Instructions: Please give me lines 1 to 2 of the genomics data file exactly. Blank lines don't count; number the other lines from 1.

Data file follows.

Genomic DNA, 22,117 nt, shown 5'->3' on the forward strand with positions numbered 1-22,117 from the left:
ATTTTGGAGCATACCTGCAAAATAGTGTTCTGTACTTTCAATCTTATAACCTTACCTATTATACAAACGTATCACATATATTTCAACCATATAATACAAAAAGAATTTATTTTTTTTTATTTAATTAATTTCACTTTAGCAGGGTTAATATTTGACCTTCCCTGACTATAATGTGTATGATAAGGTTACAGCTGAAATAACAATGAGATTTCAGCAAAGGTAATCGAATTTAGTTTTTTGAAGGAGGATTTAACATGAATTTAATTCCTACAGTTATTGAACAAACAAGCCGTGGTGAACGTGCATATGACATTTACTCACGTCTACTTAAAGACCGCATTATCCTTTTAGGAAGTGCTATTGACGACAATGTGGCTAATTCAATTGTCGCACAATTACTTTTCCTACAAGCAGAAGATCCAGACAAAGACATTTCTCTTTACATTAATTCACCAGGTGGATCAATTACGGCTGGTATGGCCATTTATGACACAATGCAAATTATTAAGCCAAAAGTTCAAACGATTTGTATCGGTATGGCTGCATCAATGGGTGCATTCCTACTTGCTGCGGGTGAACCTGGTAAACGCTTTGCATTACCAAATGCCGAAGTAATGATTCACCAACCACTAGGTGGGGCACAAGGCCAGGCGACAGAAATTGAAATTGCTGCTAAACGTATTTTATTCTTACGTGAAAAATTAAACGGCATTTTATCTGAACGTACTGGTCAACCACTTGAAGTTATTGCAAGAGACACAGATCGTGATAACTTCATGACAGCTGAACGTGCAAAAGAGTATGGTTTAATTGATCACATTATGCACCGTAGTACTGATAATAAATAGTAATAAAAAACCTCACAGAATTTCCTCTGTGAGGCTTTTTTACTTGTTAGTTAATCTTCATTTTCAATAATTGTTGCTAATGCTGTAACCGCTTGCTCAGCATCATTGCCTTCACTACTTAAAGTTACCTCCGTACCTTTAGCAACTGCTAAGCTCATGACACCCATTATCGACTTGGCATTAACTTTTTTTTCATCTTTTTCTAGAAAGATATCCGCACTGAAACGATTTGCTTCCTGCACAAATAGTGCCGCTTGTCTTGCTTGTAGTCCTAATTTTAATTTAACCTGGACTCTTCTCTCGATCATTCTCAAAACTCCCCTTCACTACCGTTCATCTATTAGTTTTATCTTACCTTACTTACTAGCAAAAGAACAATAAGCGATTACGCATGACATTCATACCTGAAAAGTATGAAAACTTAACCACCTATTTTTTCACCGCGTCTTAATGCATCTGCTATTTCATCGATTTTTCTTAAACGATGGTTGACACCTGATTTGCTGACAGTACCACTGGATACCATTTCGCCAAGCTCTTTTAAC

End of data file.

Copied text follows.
Genomic DNA, 22,117 nt, shown 5'->3' on the forward strand with positions numbered 1-22,117 from the left:
ATTTTGGAGCATACCTGCAAAATAGTGTTCTGTACTTTCAATCTTATAACCTTACCTATTATACAAACGTATCACATATATTTCAACCATATAATACAAAAAGAATTTATTTTTTTTTATTTAATTAATTTCACTTTAGCAGGGTTAATATTTGACCTTCCCTGACTATAATGTGTATGATAAGGTTACAGCTGAAATAACAATGAGATTTCAGCAAAGGTAATCGAATTTAGTTTTTTGAAGGAGGATTTAACATGAATTTAATTCCTACAGTTATTGAACAAACAAGCCGTGGTGAACGTGCATATGACATTTACTCACGTCTACTTAAAGACCGCATTATCCTTTTAGGAAGTGCTATTGACGACAATGTGGCTAATTCAATTGTCGCACAATTACTTTTCCTACAAGCAGAAGATCCAGACAAAGACATTTCTCTTTACATTAATTCACCAGGTGGATCAATTACGGCTGGTATGGCCATTTATGACACAATGCAAATTATTAAGCCAAAAGTTCAAACGATTTGTATCGGTATGGCTGCATCAATGGGTGCATTCCTACTTGCTGCGGGTGAACCTGGTAAACGCTTTGCATTACCAAATGCCGAAGTAATGATTCACCAACCACTAGGTGGGGCACAAGGCCAGGCGACAGAAATTGAAATTGCTGCTAAACGTATTTTATTCTTACGTGAAAAATTAAACGGCATTTTATCTGAACGTACTGGTCAACCACTTGAAGTTATTGCAAGAGACACAGATCGTGATAACTTCATGACAGCTGAACGTGCAAAAGAGTATGGTTTAATTGATCACATTATGCACCGTAGTACTGATAATAAATAGTAATAAAAAACCTCACAGAATTTCCTCTGTGAGGCTTTTTTACTTGTTAGTTAATCTTCATTTTCAATAATTGTTGCTAATGCTGTAACCGCTTGCTCAGCATCATTGCCTTCACTACTTAAAGTTACCTCCGTACCTTTAGCAACTGCTAAGCTCATGACACCCATTATCGACTTGGCATTAACTTTTTTTTCATCTTTTTCTAGAAAGATATCCGCACTGAAACGATTTGCTTCCTGCACAAATAGTGCCGCTTGTCTTGCTTGTAGTCCTAATTTTAATTTAACCTGGACTCTTCTCTCGATCATTCTCAAAACTCCCCTTCACTACCGTTCATCTATTAGTTTTATCTTACCTTACTTACTAGCAAAAGAACAATAAGCGATTACGCATGACATTCATACCTGAAAAGTATGAAAACTTAACCACCTATTTTTTCACCGCGTCTTAATGCATCTGCTATTTCATCGATTTTTCTTAAACGATGGTTGACACCTGATTTGCTGACAGTACCACTGGATACCATTTCGCCAAGCTCTTTTAAC